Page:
It is not often that someone gets and opportunity to be present at a moment that will later be remembered as a piece of history, but that was how it felt to be in the Control Room of the NRU research reactor on the evening of 2018 March 31st.
As planned, the nuclear research reactor was shut down for the last time that evening, ending a period of more than 60 years throughout which NRU made substantial contributions to the quality of life of people all around the world.
When NRU was constructed and first operated in 1957, there were about 2.9 billion people in the world. Over its operating life it generated medical isotopes that treated or diagnosed over 1 billion people. Canada won just a handful of Nobel prizes in the 20th century, but one came from pioneering work in NRU developing a new branch of physics: Neutron Scattering, developed by Bertram Brockhouse. It is such a profoundly useful technique for researching materials that it is used world-wide today, and the team at NRU has published 1,000s of papers on materials as diverse as cell membranes, jet engines, superconductors and medical implants. Finally, NRU provided the test-bed for the development of nuclear power in Canada: the CANDU reactor. Because of that, Ontario is one of the greenest energy generators in the world, reliant on a mix of affordable nuclear and hydro generation, and was one of the first jurisdictions in the world to eliminate coal power from its electricity grid.
I know of few other science facilities that have made such profound impacts on the world, and I am proud to have worked there.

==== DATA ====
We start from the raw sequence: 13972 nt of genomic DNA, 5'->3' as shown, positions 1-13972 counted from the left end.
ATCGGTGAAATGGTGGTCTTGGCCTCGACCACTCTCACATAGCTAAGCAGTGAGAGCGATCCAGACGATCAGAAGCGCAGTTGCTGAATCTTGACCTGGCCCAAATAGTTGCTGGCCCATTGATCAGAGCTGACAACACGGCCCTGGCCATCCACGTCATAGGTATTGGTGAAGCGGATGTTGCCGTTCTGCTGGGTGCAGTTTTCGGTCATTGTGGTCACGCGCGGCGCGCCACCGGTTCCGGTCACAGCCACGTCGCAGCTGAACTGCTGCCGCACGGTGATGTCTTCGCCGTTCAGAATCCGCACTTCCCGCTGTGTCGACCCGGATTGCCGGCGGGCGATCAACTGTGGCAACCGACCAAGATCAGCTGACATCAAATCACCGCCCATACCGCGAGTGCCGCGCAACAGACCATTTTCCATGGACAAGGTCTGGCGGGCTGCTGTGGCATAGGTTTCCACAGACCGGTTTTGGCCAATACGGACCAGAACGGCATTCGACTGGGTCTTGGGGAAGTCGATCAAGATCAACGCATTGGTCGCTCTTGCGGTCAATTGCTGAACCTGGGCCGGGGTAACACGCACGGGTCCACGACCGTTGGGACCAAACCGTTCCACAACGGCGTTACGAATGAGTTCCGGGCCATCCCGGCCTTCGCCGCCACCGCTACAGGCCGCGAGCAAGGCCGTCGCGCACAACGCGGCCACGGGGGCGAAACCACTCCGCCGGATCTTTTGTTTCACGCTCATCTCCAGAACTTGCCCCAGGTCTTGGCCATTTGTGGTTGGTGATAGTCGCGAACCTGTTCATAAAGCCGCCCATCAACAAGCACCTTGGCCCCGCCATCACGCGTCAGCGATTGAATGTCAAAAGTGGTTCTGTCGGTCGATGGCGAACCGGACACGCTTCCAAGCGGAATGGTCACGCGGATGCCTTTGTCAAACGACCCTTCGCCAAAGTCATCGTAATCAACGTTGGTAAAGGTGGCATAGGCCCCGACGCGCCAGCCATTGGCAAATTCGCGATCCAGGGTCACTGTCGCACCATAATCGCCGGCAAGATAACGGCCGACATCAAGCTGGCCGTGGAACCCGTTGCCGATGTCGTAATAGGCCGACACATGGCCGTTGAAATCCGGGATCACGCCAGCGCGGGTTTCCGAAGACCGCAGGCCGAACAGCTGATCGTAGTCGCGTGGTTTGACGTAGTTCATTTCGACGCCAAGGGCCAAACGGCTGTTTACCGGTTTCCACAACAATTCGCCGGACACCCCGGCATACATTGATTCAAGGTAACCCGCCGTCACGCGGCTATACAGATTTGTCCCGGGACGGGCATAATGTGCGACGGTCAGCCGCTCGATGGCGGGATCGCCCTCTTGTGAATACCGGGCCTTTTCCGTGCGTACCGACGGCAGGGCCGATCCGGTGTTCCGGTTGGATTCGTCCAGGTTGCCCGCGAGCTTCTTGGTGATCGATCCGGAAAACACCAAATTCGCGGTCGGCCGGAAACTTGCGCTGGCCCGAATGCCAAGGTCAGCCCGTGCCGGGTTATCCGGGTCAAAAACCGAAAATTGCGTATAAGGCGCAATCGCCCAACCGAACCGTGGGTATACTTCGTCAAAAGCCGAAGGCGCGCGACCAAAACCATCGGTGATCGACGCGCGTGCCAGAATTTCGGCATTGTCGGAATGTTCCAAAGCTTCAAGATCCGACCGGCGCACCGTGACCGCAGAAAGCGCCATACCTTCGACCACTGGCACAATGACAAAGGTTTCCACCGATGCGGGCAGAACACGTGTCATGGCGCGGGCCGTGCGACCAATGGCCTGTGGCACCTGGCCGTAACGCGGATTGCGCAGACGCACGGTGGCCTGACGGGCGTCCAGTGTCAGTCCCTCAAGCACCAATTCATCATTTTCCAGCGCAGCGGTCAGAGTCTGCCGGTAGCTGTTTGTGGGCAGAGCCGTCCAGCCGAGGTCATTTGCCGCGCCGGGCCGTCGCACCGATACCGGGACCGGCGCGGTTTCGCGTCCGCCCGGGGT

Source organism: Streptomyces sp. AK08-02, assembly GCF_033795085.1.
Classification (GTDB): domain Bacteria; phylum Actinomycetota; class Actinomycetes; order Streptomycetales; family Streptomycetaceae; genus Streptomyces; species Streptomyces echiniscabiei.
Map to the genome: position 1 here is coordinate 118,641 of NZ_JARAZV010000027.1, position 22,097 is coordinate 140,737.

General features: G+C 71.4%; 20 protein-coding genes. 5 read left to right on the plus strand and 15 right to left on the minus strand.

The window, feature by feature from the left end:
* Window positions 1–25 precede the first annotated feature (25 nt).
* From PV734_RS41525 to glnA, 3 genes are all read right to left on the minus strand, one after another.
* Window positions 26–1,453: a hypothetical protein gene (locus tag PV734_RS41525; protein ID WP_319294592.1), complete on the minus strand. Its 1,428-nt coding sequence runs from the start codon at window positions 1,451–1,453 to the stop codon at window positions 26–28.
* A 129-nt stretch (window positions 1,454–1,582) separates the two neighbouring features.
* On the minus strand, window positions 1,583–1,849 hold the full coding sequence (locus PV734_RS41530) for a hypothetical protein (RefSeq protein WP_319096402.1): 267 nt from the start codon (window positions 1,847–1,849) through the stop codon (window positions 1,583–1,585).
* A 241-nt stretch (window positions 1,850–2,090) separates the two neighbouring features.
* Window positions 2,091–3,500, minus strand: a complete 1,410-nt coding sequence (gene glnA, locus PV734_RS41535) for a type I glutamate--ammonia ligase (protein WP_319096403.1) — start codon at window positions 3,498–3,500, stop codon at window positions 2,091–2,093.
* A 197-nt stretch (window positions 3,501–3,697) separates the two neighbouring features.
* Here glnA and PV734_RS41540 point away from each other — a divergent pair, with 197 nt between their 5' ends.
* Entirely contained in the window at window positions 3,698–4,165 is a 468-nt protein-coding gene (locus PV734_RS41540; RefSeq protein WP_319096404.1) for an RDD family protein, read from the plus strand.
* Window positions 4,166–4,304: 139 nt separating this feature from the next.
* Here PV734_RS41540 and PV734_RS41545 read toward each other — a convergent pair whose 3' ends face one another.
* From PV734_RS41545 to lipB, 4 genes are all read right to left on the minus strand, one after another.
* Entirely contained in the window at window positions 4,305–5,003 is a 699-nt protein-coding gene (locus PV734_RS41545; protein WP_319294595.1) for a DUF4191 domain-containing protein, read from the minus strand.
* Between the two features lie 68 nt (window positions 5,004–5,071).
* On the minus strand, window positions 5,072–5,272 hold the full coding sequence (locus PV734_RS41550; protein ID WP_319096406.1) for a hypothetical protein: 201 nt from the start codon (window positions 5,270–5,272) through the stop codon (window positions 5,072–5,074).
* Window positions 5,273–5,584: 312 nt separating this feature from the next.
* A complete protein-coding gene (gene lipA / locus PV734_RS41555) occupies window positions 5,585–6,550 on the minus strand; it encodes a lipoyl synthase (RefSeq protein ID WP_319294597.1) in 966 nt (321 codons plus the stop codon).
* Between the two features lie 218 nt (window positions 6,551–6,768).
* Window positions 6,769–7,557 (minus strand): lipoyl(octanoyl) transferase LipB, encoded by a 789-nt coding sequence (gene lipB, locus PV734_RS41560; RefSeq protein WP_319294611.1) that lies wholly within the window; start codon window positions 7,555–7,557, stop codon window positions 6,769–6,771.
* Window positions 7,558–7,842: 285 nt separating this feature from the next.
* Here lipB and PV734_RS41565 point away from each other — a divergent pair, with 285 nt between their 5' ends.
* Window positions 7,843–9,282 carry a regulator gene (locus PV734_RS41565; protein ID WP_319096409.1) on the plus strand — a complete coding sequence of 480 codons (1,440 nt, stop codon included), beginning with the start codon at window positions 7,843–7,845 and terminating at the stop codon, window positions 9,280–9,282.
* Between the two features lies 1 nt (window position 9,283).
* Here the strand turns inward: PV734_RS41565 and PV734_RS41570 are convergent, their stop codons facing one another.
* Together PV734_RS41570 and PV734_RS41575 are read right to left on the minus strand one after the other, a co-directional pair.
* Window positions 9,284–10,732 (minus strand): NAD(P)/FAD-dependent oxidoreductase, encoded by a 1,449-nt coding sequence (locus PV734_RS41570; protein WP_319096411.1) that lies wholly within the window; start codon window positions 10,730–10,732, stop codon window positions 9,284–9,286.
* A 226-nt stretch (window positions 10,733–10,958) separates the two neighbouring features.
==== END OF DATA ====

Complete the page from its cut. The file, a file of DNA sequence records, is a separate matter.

The shutdown was an emotional moment for all those in the NRU team whose singular focus has been safe, reliable operation of this world-class science facility. The moment of shutdown was captured in this moving short video. A full-length documentary about NRU is due for release in the summer of 2018.
How to Build Your Own Nuclear Reactor: and What Your Friends Will Think
This is a talk for the general public or for students aged 12 and older. It starts with the basics of how a nuclear reactor works (they are surprisingly simple machines). But then goes into the social response to nuclear energy including events like, Hiroshima, Three Mile Island, Chernobyl, and Fukushima, and issues such as fossil fuels, renewable energy, hydrogen power and nuclear waste.
If you know an audience who would enjoy an interesting and thought-provoking discussion about nuclear technology please contact me.
TEDx Talk: The NRU Research Reactor
I was so happy to be invited to give a talk at the Ottawa TEDx event in 2017 September. It focused on how inspiring our scientists and engineers are when we as a society give them powerful tools to work with. The NRU research reactor as an example was designed to be flexible, because the designers of the facility in the 1950s did not try to predict what it would be used for in the future. As a result, by the time NRU reached its 60th anniversary on 2017 November 3rd, it will have produced medical isotopes used for well over half a billion patient treatments in 80 countries. Treating people with medical isotopes was a pioneering idea that came from the NRU research reactor and its predecessor NRX.
As I write this, NRU has two experiments ongoing (out of many), one on how to produce thousands of years of electricity, with no greenhouse gas, from thorium fuel and from fuel we currently call nuclear waste; the other is developing new technology for the next generation of medical isotopes to diagnose and treat patients in decades to come.
Follow the link to the YouTube TEDx talk